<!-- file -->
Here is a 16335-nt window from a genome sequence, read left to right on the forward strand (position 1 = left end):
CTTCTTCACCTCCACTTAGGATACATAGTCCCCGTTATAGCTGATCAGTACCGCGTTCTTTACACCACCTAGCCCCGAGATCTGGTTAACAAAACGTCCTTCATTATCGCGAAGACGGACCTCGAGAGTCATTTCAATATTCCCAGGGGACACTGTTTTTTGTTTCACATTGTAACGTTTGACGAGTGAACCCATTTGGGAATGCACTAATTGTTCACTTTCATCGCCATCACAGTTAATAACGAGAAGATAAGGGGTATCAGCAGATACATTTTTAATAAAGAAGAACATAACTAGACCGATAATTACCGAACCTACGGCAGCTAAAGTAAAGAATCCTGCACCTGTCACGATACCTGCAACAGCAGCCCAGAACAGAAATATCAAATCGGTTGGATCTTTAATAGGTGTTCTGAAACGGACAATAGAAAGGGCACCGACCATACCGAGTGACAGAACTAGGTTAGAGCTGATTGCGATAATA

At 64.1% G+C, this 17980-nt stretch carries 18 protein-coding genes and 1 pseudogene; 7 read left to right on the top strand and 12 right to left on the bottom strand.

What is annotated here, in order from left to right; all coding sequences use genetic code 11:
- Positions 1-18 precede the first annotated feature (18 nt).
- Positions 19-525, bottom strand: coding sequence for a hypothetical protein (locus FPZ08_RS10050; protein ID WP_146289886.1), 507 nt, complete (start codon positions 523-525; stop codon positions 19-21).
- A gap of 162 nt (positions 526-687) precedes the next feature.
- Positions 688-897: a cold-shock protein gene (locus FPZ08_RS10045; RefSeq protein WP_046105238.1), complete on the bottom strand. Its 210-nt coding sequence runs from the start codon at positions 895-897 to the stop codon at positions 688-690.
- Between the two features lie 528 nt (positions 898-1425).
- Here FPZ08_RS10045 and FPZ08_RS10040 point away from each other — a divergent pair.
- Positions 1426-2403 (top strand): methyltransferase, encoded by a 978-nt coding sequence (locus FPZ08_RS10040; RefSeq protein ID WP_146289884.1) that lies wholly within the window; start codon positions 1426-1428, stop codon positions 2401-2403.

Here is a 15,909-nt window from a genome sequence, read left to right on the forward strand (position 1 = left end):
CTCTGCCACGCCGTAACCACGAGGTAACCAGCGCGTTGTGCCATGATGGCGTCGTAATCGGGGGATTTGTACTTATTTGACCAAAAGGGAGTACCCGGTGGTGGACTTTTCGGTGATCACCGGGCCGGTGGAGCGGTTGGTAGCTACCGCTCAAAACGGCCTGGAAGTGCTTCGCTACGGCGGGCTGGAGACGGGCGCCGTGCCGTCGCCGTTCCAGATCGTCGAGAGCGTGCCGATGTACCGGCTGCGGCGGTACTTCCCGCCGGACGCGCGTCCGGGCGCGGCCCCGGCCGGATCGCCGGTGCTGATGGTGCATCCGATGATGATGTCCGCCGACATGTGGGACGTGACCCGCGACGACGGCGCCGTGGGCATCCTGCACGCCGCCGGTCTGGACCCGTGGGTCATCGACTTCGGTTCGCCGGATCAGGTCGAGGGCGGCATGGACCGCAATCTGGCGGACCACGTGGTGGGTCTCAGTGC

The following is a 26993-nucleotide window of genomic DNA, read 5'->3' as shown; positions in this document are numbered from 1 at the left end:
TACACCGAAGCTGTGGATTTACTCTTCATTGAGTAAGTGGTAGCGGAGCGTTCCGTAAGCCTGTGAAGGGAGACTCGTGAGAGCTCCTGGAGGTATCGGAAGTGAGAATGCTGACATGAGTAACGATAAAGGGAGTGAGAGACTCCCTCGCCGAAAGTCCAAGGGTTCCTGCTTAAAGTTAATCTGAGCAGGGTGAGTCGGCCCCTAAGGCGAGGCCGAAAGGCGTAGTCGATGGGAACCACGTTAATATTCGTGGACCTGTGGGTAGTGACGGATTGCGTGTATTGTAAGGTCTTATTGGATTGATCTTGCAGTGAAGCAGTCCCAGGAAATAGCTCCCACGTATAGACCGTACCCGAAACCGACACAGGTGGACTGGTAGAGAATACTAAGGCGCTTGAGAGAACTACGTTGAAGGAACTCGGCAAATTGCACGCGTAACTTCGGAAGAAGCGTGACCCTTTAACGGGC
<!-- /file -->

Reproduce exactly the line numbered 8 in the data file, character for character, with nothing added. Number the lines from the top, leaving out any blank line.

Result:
- Positions 688-897: a cold-shock protein gene (locus FPZ08_RS10045; RefSeq protein WP_046105238.1), complete on the bottom strand. Its 210-nt coding sequence runs from the start codon at positions 895-897 to the stop codon at positions 688-690.